The batch builder ingests both the content and the metadata and converts the bibliographical descriptions from the publisher into the KB's internal format, including the addition of a National Bibliographic Number (NBN). After conversion the content itself is stored into the e-Depot, while the metadata is stored into the KB catalogue. Clients may query the online catalogue and retrieve the full text of the publications, in the case of restrictions imposed by the publisher only after a process of identification, authentication and authorisation (IAA). The e-Depot itself cannot be accessed directly, but passes relevant documents to the client after clarification. See Figure 1 for a complete overview of the data flow.
Conceptually, there is little difference between manual loading and fully automatic loading. The process of loading and storing is performed by DIAS. The DIAS solution provides a flexible and scalable open deposit library solution for storing and retrieving massive amounts of electronic documents and multimedia files. It conforms with the ISO Reference OAIS standard and supports physical and logical digital preservation. Once the asset is successfully stored it will be maintained and preserved. Stored assets can be accessed either via a web-based interface (for assets having standard file types) or via a specific work environment on a Reference Workstation.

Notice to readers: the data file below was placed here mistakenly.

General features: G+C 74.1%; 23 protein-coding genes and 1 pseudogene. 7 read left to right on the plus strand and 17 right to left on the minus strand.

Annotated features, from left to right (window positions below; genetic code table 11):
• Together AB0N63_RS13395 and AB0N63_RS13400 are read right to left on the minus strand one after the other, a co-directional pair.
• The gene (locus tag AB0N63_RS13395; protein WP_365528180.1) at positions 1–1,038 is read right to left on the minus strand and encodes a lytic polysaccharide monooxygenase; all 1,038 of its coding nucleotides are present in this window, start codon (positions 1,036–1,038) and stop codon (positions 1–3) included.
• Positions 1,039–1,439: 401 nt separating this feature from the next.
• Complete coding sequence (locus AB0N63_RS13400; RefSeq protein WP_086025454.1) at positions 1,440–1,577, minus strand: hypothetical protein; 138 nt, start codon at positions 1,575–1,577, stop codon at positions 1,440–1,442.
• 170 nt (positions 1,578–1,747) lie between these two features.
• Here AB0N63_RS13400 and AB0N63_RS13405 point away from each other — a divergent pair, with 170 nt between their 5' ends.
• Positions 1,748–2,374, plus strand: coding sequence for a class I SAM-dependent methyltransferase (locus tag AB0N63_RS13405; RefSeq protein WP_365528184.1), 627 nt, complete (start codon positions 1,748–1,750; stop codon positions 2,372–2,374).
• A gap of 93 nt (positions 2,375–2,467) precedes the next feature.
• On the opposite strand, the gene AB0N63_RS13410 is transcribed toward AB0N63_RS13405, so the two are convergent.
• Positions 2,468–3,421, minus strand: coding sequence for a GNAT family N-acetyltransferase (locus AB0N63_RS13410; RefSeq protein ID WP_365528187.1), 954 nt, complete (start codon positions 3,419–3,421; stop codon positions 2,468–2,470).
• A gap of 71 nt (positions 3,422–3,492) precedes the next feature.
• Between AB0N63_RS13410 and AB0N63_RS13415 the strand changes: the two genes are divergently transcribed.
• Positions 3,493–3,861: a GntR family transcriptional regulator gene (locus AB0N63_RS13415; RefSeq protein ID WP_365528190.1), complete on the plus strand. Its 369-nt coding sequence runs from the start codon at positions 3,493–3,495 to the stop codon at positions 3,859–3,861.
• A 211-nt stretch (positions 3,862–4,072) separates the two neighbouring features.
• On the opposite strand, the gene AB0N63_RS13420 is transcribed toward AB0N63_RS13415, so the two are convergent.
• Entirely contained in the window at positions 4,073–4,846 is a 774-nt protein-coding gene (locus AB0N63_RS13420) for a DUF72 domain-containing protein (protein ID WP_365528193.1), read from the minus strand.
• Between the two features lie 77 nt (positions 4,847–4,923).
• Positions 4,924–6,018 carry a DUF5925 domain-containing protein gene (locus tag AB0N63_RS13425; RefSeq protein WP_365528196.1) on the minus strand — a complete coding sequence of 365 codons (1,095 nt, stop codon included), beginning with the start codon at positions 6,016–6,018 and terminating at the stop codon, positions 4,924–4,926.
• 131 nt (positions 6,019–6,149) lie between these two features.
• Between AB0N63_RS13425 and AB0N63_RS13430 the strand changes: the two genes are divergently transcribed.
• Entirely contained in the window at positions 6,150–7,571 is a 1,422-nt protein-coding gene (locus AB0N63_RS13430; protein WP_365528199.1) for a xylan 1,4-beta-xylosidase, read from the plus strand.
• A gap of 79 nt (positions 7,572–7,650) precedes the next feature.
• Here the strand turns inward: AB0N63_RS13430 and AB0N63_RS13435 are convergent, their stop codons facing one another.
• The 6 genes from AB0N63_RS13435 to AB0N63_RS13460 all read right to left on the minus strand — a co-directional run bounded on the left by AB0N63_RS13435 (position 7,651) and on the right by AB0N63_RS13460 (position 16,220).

At the same rate at which our world is becoming digital, our information is threatened. New types of hardware, computer applications and file formats supersede each other, making digital information inaccessible. Even if the hardware or the carrier-media does not deteriorate within the time frame considered, the technology to access the information will inevitably become obsolete. Information technology is developing constantly and rapidly offering us new and appealing applications while at the same time making existing hardware and software obsolete. Preservation or permanent availability of the record of science is one of the processes which is dramatically affected by the change to an all digital world. In recent years, the digital preservation challenge has been recognised by people outside the traditional memory institutions (libraries, museums, etc). The problem of digital preservation is broad and society as a whole is having to deal with it. This has resulted in the issue of digital preservation being widely discussed today.